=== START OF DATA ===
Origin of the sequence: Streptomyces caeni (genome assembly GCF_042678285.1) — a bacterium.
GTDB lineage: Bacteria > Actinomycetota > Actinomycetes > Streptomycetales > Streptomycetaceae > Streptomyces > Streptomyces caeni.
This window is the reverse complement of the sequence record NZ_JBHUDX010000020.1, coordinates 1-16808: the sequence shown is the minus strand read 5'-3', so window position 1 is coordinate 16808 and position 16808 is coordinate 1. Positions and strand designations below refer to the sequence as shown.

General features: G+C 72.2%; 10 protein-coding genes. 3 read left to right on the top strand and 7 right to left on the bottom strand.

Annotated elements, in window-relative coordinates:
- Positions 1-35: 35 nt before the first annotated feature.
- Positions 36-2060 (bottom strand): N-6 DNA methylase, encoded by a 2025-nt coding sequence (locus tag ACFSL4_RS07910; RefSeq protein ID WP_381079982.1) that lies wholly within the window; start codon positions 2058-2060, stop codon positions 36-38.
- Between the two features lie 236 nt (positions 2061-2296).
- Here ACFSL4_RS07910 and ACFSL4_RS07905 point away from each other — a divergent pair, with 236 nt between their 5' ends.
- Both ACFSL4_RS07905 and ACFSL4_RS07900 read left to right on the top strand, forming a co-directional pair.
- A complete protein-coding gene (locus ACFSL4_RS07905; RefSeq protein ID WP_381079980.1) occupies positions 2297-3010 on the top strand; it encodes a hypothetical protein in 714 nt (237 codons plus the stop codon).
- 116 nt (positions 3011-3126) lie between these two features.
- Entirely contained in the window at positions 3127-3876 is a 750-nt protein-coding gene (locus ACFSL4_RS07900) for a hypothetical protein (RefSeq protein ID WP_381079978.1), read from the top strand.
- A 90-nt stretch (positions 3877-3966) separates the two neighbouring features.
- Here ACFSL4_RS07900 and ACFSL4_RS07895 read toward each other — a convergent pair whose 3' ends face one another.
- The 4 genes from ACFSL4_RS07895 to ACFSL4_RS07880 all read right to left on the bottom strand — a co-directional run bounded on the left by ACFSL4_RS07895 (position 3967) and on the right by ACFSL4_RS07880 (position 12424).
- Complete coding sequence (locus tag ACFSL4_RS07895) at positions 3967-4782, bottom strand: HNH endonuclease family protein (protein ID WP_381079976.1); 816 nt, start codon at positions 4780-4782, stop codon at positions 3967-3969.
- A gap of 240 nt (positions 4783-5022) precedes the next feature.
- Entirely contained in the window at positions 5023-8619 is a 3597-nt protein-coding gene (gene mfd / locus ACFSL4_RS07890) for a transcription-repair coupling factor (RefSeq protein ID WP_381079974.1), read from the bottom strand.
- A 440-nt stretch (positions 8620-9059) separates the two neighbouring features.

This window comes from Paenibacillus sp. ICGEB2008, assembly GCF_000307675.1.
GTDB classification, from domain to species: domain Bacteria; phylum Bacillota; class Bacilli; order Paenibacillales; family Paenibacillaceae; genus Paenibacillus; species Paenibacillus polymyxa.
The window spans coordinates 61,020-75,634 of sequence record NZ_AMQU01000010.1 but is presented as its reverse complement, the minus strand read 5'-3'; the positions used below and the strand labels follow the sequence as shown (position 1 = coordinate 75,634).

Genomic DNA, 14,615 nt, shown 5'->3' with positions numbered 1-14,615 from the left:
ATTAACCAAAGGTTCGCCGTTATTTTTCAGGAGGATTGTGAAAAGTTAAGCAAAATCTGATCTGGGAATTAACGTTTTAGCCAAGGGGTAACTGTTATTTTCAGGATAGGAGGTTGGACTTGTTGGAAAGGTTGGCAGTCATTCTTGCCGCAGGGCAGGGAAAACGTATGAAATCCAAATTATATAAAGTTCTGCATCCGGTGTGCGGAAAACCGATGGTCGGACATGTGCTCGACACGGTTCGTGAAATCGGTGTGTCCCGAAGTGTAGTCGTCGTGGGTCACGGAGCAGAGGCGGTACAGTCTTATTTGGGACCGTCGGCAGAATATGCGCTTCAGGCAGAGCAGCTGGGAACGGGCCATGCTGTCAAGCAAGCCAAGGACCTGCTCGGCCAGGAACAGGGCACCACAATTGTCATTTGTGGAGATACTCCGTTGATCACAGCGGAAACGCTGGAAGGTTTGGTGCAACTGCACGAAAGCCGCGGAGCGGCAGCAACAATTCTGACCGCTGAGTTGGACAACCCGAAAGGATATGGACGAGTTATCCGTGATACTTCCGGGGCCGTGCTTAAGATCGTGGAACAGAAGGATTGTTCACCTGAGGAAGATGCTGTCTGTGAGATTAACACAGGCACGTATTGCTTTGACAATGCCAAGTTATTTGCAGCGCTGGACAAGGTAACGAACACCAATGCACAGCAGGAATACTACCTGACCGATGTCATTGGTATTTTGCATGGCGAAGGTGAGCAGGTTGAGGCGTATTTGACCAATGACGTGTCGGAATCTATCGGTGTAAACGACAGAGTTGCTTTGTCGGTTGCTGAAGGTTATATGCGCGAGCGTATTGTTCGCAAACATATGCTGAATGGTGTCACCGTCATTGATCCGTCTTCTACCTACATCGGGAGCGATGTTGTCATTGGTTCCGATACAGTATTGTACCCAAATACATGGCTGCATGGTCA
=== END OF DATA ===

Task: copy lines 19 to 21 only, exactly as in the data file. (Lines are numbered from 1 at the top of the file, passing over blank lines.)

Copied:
- Entirely contained in the window at positions 5023-8619 is a 3597-nt protein-coding gene (gene mfd / locus ACFSL4_RS07890) for a transcription-repair coupling factor (RefSeq protein ID WP_381079974.1), read from the bottom strand.
- A 440-nt stretch (positions 8620-9059) separates the two neighbouring features.

This window comes from Paenibacillus sp. ICGEB2008, assembly GCF_000307675.1.